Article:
Strategy & Marketing

Non-Profits: Why Not Try Humor to Share Your Message?

Sure it’s a world where great causes are often difficult, and deal with horrible issues like poverty, homelessness, or drug abuse.  As a result, most efforts at sharing the message of non-profits are deadly serious.  But more and more creative non-profit organizations are mining the virtues of humor in messaging, and it’s working.  Variety Magazine covered a “mockumentary” called “The Majestic Plastic Bag” produced for the Heal the Bay environmental group.  It’s fabulous.  Narrated by Jeremy Irons, it’s been a huge success with more than 100,000 views just in the first 5 days on YouTube.  To date, it’s been seen by nearly 2 million viewers.  Obviously we shouldn’t trivialize serious issues, but
I would encourage you to explore the possbilities of humor.

Often, a little comedy connects with an audience in ways other approaches just can’t accomplish.

Any great comedic ideas out there that would help a nonprofit tell their story?

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  1. The mockumentary is hysterical. I would be curious to know how much genuine action it provokes. Whether it’s humorous, fear-based, or whatever, I just wonder how many people actually take action as a result of seeing a video.

    Not that we shouldn’t take your advice. We gotta get the word out somehow and maybe humor bypasses people’s objections easier. I’m just curious.

  2. This video is hilarious! I laughed until I cried. Whoever put this together is a genius. I think the sarcasm really brought the point home when the true reality about the pollution situation was revealed.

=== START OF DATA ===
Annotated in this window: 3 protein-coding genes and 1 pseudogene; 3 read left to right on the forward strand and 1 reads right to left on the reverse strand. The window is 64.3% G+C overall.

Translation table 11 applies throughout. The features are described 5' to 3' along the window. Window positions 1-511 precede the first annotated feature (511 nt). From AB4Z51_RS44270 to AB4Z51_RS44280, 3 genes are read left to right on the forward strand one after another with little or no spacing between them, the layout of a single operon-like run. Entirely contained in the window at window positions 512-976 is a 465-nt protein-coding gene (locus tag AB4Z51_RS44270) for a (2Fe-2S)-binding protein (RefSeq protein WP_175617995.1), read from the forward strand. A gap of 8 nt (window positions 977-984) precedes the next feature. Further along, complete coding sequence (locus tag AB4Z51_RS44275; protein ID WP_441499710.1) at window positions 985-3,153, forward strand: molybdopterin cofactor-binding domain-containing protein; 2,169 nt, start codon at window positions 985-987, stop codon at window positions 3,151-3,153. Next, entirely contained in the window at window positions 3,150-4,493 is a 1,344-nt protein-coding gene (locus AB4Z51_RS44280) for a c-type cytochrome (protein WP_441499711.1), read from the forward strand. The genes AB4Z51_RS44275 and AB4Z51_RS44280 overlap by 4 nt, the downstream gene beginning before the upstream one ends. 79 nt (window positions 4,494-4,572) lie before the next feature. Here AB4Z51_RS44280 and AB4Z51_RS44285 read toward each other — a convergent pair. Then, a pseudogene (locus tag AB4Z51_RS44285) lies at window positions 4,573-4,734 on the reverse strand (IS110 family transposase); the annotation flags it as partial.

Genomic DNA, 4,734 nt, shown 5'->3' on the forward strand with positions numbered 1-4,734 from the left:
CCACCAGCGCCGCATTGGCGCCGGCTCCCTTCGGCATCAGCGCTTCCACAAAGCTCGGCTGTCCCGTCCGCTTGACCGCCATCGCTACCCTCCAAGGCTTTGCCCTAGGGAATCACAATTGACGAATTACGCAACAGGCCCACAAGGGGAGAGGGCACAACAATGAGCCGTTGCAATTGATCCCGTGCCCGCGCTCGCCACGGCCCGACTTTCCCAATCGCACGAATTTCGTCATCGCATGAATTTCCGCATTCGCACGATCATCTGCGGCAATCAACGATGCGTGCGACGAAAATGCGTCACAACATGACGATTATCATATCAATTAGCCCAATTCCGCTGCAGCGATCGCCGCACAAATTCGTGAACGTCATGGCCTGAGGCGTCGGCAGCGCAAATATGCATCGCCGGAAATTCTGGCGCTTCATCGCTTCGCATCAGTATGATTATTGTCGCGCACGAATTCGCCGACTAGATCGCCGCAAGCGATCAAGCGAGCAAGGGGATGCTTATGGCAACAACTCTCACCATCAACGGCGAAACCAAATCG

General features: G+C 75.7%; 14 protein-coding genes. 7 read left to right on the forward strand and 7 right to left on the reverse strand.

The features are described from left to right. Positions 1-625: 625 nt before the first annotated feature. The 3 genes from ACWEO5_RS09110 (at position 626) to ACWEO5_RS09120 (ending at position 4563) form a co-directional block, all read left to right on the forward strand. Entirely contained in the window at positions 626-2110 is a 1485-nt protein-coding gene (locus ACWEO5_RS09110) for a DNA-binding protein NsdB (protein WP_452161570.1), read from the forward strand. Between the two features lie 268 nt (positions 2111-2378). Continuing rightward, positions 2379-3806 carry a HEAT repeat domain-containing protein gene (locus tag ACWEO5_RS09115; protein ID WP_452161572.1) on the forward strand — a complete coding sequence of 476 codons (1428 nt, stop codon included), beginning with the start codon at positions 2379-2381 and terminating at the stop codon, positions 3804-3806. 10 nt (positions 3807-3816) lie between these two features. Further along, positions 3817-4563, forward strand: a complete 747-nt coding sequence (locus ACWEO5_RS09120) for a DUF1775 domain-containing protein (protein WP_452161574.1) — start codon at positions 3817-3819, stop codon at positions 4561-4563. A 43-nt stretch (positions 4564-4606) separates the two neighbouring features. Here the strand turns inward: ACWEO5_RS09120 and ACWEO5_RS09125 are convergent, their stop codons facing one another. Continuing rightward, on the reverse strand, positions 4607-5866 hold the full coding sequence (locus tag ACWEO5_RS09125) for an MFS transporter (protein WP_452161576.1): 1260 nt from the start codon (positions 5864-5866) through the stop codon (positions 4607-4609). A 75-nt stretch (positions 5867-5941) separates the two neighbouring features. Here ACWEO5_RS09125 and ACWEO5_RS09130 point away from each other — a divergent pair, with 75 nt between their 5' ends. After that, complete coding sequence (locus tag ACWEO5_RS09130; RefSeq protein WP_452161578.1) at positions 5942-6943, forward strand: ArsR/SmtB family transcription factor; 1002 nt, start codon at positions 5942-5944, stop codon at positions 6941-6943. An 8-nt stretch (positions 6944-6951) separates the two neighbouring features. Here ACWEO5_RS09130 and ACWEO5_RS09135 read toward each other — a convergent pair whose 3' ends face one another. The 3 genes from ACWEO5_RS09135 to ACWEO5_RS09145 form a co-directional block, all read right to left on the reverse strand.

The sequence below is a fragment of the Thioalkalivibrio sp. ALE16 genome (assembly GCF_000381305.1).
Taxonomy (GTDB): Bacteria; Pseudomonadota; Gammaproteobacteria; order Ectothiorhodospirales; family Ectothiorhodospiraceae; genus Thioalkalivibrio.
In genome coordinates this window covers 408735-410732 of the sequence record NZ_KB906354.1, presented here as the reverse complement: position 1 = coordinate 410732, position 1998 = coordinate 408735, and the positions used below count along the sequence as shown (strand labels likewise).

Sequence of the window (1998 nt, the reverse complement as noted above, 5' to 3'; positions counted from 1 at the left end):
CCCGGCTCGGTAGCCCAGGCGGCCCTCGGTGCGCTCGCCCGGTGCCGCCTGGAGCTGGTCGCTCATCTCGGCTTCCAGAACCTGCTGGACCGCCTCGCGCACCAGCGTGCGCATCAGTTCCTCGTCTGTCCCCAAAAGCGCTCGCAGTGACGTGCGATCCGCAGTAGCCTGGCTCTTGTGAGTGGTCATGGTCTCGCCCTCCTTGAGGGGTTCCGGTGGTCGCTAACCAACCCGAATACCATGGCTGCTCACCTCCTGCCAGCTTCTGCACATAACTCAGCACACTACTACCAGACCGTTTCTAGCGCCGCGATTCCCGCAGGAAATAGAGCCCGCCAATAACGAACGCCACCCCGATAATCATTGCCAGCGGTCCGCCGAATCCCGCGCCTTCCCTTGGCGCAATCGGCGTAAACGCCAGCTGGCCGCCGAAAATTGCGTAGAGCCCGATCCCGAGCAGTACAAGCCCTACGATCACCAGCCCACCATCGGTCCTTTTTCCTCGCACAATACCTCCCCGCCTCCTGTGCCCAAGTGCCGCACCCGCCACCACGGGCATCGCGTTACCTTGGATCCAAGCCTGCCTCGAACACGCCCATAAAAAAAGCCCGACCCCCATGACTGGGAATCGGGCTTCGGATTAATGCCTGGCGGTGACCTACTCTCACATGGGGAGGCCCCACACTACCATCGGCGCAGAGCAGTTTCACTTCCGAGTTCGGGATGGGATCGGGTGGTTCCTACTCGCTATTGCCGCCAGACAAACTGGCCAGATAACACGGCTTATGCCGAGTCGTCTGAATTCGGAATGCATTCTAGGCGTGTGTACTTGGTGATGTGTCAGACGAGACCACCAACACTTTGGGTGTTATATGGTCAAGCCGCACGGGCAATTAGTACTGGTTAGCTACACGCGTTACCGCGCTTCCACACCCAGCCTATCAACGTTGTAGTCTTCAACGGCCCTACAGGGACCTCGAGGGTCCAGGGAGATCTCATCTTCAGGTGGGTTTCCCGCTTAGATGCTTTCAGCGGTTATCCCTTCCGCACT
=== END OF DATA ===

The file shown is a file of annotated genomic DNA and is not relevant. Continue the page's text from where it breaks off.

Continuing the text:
Thanks for sharing this, Phil. Gives us all something to think about in terms of being able to preserve our environment as well as make an impact through other causes that we are concerned about.

    One of the issues that I’m concerned about is bully prevention. That’s why I wrote the book, Speedsuit Powers. I believe that helping young people discover their talents and purpose will help stem this growing epidemic. I will be looking at alternatives for getting the message across.
    Allen Paul Weaver III
    Author, Speedsuit Powers

  3. Humor and sarcasm are the most difficult forms of expression to do well. It’s so easy to be misunderstood, to go for the cheap laugh, to generate controversy just for its own sake. Anyone can be funny and irritating, but funny that makes its point is genius. This reminds me of someone like Bill Cosby, who uses his gift of humor for a bigger purpose.
    Echoing other comments, I do believe humor can break down some of the barriers. But it has to be done with care and sensitivity. The bullying issue is a great example–one wouldn’t want to appear to be making light of such a deadly serious issue.

    This is going to have my brain churning. Thanks…I think!

  4. Brilliant! I think many nonprofits would benefit from this tactic. Perhaps not the ones involving human suffering, but the possibilities are endless for the others!

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